Why should I use Employer Collections?

Students want and need guidance on choosing which employers to connect with, and Employer Collections are an incredibly effective way for your team to provide that advice right inside Handshake. Fun fact: jobs that are posted by employers in a collection receive 7x more job views, 8x job saves, and 7x clicked and submitted applications.

Valarie Jacobsen at the Miami University at Oxford described her team’s approach to breaking down collections to feel less overwhelming. She started by identifying the ones that resonated most with their team, e.g. close to campus and hires from our school. The close-to-campus one was pretty straightforward, filtering employers based on a ~35 mile radius to campus and selecting those that were familiar and well-regarded. They looked at data including first destination outcomes and previous employer fair registrations to identify the employers who consistently hire students and/or invest the time to recruit via campus events and prioritized these employers to boost to the “hires from our school” category.

To get started, we recommend leveraging reports in Handshake to identify 20 employers—like ones who have participated in a fair, recruited consistently, or are highly desired by students—to add into one or two collections. Consider the following reporting methods to choose which employers to boost:

Please note: you must be logged into Handshake as a career services user for these reports to work.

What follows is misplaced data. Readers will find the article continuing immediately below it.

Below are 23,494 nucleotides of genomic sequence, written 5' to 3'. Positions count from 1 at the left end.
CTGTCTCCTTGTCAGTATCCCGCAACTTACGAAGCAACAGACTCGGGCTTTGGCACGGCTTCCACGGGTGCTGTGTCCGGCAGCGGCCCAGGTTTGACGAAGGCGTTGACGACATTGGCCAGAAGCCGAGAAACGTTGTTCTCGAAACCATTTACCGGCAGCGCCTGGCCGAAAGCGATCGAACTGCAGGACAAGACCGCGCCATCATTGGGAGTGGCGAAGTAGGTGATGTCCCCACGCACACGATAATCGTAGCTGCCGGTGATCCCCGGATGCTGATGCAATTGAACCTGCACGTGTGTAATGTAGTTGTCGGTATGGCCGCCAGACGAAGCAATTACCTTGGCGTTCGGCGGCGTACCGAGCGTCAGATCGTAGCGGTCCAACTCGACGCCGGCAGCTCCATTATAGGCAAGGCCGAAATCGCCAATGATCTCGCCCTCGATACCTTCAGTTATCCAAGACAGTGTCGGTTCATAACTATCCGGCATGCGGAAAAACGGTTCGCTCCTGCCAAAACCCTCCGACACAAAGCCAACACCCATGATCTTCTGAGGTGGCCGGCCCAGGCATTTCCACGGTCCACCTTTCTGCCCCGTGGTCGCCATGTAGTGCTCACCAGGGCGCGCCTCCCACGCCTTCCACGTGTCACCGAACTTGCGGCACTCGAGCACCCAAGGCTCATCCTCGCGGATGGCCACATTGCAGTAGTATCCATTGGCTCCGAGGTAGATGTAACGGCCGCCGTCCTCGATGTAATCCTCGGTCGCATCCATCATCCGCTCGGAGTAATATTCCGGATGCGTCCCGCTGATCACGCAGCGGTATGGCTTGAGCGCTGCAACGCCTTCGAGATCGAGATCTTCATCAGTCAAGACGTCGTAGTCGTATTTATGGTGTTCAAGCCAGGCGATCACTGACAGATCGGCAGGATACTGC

Next Steps

If you’re ready to implement job auto-approvals or collections, have questions about when your team should configure these settings, or need more information about keeping students safe on the network, your school’s dedicated Relationship Manager is here to help. Don’t hesitate to reach out!

Webinar recordings

Conversation featuring Xavier University, East Tennessee State University, University of Indianapolis, and Miami University at Oxford

Conversation featuring Elizabeth City State University, Boise State University, and Santa Clara University

Conversation featuring Hamilton College, College of Western Idaho, and University of Alaska

Special thanks

Our education partners are what sets Handshake apart, and we truly appreciate the time and wisdom shared by this team.

  • Abby Taylor, Director, Employer Engagement, Hamilton College
  • Alex Vest, Assistant Director of Career Center at Xavier University
  • Amber Lennon, Director at Elizabeth City State University
  • Emily Davies, Associate Director of Employer Relations at Boise State
  • Jenny Lockmiller, Director at East Tennessee State University
  • John Russ, Director at College of Western Idaho
  • Juju Lucena, Career Services Handshake Specialist at University of Alaska
  • Melissa Thiriez, Director, Employer Relations at Santa Clara University
  • Stephanie Kendall-Dietz, Director at Professional Edge Center, University of Indianapolis
  • Valarie Jacobsen, Director, Employer Relations at Miami University at Oxford

Additional resources

Level the playing field for your students